What Is The Difference Between Workers’ Comp And Employer’s Liability?
Workers’ compensation and employer’s liability coverage are usually purchased together under a company’s overall business insurance policy. To understand the difference between workers’ comp and employer’s liability, let’s review what each plan covers.
Workers’ compensation provides coverage for employees that are injured while working, without regard to fault. It is a state-mandated program and a form of no-fault insurance. While the employee must show that they were hurt while performing the duties of his or her job, they do not have to prove that the employer was negligent. Workers’ comp will cover the costs of medical expenses such as treatments and medication, as well as partial wage loss. It does not cover any costs associated with pain and suffering.
Employer’s liability provides coverage for an employer in situations where an employee feels that the workers’ comp provided was not adequate to cover the cost of medical bills or lost wages, and that the employer was negligent. In these lawsuit driven situations, the employee must still show that his or her injury took place while doing their job, but also that it would not have happened if it weren’t for negligence on the part of the employer.
Employer’s liability insurance covers all kinds of employer’s liability claims, unless the policy specifically excludes them. Four of the most common lawsuits involve the following:
- Third party cases: In these cases, another party was held liable for the employee’s injury and in turn, they are filing a lawsuit against the employer. An example is if you own a construction business and an employee was hurt using a machine that was not serviced regularly. The employee sues the manufacturer of the machine, who then sues the employer for contributory negligence.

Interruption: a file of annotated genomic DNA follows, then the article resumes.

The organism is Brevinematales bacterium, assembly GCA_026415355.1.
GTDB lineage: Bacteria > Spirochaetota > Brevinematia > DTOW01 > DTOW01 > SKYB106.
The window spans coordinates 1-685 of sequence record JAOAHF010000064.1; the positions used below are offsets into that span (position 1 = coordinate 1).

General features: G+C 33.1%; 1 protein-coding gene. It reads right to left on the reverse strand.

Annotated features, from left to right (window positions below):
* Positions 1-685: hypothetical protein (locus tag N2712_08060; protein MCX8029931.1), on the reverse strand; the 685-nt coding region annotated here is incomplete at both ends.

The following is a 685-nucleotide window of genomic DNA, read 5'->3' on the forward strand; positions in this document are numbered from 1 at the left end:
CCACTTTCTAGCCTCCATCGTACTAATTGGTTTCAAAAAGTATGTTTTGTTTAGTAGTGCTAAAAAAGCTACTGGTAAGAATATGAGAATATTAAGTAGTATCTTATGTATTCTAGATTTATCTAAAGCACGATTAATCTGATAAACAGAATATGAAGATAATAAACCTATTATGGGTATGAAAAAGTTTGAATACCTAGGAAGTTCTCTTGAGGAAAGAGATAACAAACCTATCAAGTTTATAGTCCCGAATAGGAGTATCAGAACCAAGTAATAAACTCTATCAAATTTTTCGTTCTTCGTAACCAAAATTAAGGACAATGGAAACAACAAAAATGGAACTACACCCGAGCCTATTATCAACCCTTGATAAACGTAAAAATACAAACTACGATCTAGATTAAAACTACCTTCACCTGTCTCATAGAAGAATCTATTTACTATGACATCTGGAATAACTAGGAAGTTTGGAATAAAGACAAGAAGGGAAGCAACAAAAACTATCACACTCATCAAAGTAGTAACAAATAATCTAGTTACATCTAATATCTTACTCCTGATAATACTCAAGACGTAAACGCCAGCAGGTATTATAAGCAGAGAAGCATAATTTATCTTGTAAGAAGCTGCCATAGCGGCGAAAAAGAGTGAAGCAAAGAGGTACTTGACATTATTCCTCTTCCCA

- Loss of consortium: An injured employee’s spouse files this type of lawsuit. These damages typically fall into one of three categories – damages for loss of services, damages for loss of support, and damages for loss of quality in the marital relationship, which includes acts like providing affection or emotional support.
- Dual-capacity suits: An employee can file this lawsuit when a product their employer makes is the cause of their injury. This means the company is liable both as an employer and a manufacturer.
- Consequential bodily injury: If the employee’s family members suffered bodily injury themselves as a result of the workplace injury, they could sue the business. For example, if an employee was injured using a machine and their spouse suffered an aneurysm from stress, the employer may be sued for those damages, as well.
When these claims arise, employer’s liability insurance can cover a company’s legal defense fees, settlements, damages and judgments, and other court costs.
To prove a claim, an employee must show that the employer was negligent in some way. Proof of negligence requires:
- The employer had a duty to protect their workers from harm
- Actions or lack of actions breached that duty
- An injury occurred as a direct result of an employer’s breach of duty
- The employee suffered tangible harm as a result of the injury
Consult A Workers’ Compensation Lawyer
If you have been involved in a workplace accident, consult with a workers’ compensation attorney to stand by your side throughout the process. He or she can help you determine if the expenses of your claims warrant a lawsuit under the employer’s liability coverage.